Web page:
3. Long and sharp-nosed VLD bullets (Very Low Drag) may be problematic in the transonic region. Shorter projectiles tackle this problem easier but on the other hand they reach the transonic region earlier because of a lower BC. Transonic region stability can be improved by a tighter twist rate but this may have other undesired effects to the accuracy in general.

Example of bullet stability estimation in Lapua Ballistics:

Lapua Ballistics Stability Estimation 1

  • Gyroscopic stability Sg is expressed on the y-axis (0 – 5).
  • Dynamic stability Sd is expressed on the x-axis (-1 – +3).
  • Maximum values are expressed also as numerical values in the top left corner (here Sd = 0,2 and Sg = 2,6).
  • On the line, there are markers at each 100 m/yds starting from 0 m/yds but the line is actually calculated and shown in 10 m/yds intervals.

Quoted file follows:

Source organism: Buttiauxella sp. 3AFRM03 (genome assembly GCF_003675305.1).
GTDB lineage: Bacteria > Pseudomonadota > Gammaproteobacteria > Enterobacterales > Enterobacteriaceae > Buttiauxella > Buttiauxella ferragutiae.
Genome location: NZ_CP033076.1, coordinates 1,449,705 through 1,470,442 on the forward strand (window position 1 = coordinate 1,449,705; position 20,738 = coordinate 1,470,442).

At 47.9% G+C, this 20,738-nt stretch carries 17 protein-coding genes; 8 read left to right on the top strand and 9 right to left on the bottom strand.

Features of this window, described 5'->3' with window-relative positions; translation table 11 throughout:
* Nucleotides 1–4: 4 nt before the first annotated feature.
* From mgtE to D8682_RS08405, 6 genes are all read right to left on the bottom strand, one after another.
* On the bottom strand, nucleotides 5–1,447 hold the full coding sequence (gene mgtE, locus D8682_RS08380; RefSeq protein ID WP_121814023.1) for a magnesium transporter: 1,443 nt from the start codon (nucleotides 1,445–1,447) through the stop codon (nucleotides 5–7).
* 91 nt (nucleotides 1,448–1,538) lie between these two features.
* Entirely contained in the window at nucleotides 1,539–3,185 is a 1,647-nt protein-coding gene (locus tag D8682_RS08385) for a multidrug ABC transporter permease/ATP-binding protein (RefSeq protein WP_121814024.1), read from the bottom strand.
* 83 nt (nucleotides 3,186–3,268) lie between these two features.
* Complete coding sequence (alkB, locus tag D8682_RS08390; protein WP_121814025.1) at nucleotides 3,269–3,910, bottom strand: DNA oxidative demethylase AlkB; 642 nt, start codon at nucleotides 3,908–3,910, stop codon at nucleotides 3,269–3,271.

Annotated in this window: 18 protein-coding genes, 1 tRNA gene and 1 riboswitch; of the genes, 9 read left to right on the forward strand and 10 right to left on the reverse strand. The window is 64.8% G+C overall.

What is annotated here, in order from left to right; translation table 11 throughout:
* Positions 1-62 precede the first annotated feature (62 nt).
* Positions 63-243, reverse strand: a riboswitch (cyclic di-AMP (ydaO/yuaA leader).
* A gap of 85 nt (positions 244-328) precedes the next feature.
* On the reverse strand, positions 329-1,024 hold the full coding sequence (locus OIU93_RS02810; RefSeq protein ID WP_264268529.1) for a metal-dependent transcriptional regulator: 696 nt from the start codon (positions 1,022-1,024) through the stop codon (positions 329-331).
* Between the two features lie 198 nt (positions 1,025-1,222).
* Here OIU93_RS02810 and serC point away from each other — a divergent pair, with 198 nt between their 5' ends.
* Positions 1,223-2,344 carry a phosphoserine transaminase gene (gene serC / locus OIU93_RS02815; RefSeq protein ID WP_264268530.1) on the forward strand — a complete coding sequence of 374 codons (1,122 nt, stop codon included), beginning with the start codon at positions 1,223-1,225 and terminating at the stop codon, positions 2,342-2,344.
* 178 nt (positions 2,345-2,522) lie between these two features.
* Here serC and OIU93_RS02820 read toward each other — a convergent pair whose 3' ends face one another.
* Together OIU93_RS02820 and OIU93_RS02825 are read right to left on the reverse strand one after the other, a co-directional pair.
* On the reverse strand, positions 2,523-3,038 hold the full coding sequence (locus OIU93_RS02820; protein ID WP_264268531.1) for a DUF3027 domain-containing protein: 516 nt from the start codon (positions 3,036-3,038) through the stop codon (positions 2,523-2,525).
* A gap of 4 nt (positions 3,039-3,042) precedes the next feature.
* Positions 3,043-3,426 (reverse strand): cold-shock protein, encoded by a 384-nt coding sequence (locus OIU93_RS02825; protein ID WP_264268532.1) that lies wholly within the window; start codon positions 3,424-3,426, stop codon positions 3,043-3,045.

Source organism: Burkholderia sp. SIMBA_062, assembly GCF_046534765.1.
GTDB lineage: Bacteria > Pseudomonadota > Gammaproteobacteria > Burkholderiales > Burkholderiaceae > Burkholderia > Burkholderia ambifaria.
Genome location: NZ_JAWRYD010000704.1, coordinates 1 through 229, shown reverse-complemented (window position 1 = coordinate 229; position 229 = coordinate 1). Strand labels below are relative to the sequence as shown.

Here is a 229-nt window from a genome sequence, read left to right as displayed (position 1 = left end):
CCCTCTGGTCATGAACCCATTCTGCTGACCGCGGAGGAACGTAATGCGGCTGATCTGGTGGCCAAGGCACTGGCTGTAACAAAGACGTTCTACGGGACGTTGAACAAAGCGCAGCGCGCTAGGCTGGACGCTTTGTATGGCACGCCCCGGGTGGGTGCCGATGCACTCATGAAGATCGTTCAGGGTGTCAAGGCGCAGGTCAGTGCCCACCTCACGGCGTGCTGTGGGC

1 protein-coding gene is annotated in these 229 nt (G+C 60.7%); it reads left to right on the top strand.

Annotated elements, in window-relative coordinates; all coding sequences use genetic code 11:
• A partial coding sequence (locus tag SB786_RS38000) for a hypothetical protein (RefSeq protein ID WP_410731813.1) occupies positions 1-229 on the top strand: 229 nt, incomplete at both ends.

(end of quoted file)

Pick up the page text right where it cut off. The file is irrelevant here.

• The safe stability region is expressed as a light blue area. In the dark blue region the risk for unstability is increased but it doesn’t mean that the bullet is unstable. Only the bullet ability to correct external disturbances (e.g. flurry or transonic area disruption) is reduced.
  • Gyroscopic stability at the muzzle (0 m/yds, first marker) should be at least over 1.0 (red line) and preferable over 1.4 (yellow line).
  • Gyroscopic stability increases with the distance (here 1.7 -> 2.6) because the bullet retains its rotational speed better than forward velocity.
  • Dynamic stability starts to weaken after 200 m/yds but in this case it is not dramatic and the bullet remains in the safe region up to 600 m/yds.

Effect of twist rate in .308 Win, example: